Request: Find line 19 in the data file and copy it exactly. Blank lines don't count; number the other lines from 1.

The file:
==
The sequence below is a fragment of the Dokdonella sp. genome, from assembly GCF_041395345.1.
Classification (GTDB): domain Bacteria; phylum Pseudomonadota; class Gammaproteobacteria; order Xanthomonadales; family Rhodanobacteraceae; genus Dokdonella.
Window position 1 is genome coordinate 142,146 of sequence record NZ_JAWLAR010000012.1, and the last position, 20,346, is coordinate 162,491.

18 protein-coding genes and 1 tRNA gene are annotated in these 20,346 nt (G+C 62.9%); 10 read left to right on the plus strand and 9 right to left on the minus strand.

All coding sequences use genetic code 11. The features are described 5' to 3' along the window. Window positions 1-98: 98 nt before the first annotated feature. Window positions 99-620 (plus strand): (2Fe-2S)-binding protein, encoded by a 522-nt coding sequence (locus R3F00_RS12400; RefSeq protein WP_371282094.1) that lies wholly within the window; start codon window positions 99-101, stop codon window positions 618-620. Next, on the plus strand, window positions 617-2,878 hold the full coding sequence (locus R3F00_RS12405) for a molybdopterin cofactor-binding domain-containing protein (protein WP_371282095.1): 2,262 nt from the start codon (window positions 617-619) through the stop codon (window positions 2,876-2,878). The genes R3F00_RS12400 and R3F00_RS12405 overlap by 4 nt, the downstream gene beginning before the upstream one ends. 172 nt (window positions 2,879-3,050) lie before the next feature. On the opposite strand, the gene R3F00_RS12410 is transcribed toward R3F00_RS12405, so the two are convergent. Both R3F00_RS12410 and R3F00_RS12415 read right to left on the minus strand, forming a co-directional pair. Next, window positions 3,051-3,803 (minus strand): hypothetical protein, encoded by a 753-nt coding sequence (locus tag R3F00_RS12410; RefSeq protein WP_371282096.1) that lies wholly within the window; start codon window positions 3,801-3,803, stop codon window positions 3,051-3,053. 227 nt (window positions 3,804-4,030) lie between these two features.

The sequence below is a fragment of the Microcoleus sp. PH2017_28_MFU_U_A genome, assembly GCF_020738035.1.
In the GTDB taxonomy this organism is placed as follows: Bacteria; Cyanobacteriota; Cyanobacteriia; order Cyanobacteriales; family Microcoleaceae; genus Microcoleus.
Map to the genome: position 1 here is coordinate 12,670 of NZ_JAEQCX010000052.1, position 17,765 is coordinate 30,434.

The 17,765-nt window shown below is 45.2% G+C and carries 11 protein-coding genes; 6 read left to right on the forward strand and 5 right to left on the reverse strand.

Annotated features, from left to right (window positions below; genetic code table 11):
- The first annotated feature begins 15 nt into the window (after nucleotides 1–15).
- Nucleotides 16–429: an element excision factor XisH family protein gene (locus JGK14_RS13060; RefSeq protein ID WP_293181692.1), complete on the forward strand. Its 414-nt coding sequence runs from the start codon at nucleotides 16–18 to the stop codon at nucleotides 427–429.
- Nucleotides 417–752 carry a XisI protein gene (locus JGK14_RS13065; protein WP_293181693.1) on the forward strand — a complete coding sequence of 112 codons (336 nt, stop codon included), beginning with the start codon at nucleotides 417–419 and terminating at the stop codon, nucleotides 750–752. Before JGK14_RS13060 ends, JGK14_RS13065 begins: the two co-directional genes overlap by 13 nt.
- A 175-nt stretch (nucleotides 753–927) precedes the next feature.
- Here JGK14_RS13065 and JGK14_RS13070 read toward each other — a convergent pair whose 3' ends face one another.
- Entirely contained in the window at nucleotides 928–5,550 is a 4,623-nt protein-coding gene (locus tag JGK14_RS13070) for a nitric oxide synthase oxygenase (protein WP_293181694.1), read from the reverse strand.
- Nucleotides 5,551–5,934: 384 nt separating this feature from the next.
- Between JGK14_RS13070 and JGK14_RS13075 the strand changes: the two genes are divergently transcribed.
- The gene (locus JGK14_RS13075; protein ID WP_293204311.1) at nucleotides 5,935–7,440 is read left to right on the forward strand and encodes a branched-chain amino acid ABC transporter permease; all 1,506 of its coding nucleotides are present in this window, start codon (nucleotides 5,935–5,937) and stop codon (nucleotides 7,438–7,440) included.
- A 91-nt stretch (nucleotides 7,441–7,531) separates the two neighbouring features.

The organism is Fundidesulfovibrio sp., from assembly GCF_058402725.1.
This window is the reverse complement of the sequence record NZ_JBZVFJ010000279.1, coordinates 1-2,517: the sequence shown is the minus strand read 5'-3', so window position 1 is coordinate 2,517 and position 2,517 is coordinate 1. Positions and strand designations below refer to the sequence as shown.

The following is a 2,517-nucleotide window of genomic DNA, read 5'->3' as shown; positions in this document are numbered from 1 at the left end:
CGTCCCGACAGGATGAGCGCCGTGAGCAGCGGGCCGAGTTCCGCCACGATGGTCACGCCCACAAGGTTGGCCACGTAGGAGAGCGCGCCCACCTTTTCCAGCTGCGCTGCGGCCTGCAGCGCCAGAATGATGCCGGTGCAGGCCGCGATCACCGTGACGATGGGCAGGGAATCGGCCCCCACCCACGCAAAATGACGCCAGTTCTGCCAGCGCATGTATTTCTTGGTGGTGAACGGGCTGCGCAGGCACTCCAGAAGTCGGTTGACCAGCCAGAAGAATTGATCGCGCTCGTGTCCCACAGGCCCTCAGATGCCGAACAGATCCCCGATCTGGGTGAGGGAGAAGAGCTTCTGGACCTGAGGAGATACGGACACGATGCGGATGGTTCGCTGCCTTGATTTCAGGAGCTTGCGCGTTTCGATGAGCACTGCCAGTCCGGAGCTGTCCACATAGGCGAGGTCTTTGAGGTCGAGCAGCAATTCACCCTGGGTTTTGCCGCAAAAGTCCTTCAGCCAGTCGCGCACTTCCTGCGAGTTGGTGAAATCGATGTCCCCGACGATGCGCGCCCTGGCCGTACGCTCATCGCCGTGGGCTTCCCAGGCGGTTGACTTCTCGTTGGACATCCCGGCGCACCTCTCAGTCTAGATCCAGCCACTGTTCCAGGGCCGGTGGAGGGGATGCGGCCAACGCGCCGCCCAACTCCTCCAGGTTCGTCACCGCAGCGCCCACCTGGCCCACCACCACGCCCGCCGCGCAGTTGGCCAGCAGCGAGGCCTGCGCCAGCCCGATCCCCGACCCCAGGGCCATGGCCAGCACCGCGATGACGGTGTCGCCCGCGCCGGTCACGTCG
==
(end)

- The gene (locus JGK14_RS13075; protein ID WP_293204311.1) at nucleotides 5,935–7,440 is read left to right on the forward strand and encodes a branched-chain amino acid ABC transporter permease; all 1,506 of its coding nucleotides are present in this window, start codon (nucleotides 5,935–5,937) and stop codon (nucleotides 7,438–7,440) included.